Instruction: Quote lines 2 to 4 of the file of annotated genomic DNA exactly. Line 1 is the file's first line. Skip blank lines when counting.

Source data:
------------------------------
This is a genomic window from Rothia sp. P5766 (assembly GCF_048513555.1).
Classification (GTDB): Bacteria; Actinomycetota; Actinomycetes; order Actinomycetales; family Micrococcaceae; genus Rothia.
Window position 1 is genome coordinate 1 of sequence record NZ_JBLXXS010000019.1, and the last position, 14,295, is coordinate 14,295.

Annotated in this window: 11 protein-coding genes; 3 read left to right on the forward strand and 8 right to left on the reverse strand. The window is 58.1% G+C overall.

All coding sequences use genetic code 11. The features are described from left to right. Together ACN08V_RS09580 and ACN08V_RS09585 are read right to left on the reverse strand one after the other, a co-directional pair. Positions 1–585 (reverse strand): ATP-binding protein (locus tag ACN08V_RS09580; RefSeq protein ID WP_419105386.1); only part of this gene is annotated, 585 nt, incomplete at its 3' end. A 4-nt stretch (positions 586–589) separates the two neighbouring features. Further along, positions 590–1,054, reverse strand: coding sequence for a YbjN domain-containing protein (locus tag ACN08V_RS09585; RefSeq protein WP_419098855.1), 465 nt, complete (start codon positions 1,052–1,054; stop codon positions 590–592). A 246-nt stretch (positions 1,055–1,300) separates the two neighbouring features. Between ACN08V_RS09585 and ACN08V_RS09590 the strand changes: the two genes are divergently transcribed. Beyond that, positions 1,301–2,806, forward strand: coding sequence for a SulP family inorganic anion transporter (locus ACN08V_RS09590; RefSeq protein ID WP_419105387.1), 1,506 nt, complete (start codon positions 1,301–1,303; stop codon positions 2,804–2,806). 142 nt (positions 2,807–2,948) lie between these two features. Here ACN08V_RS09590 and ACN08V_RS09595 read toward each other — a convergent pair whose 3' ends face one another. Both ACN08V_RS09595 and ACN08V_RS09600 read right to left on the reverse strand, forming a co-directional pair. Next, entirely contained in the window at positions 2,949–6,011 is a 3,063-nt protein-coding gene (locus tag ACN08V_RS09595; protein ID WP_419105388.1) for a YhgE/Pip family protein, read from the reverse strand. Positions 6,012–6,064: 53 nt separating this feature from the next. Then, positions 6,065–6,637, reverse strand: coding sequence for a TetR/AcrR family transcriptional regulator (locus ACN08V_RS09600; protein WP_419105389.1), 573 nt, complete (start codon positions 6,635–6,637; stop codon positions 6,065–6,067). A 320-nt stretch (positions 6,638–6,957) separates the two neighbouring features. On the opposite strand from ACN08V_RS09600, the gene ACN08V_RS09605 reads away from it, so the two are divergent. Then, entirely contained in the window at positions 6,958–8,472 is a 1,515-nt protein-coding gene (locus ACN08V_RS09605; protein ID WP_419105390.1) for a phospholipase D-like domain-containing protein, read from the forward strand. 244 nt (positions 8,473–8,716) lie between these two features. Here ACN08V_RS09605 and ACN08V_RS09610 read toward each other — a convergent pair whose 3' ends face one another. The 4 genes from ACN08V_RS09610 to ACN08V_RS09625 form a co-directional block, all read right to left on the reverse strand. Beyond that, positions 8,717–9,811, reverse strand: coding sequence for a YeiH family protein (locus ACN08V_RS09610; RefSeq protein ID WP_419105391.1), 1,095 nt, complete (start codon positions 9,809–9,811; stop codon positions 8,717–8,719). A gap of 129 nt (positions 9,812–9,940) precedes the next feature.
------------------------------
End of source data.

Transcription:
Classification (GTDB): Bacteria; Actinomycetota; Actinomycetes; order Actinomycetales; family Micrococcaceae; genus Rothia.
Window position 1 is genome coordinate 1 of sequence record NZ_JBLXXS010000019.1, and the last position, 14,295, is coordinate 14,295.

Annotated in this window: 11 protein-coding genes; 3 read left to right on the forward strand and 8 right to left on the reverse strand. The window is 58.1% G+C overall.